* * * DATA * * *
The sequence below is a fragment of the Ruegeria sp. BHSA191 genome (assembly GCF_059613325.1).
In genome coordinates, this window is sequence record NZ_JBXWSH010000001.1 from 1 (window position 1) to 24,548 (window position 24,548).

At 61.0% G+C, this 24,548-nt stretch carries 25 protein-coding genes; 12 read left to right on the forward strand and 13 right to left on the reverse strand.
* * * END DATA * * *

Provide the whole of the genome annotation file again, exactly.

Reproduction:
The sequence below is a fragment of the Ruegeria sp. BHSA191 genome (assembly GCF_059613325.1).
In genome coordinates, this window is sequence record NZ_JBXWSH010000001.1 from 1 (window position 1) to 24,548 (window position 24,548).

At 61.0% G+C, this 24,548-nt stretch carries 25 protein-coding genes; 12 read left to right on the forward strand and 13 right to left on the reverse strand.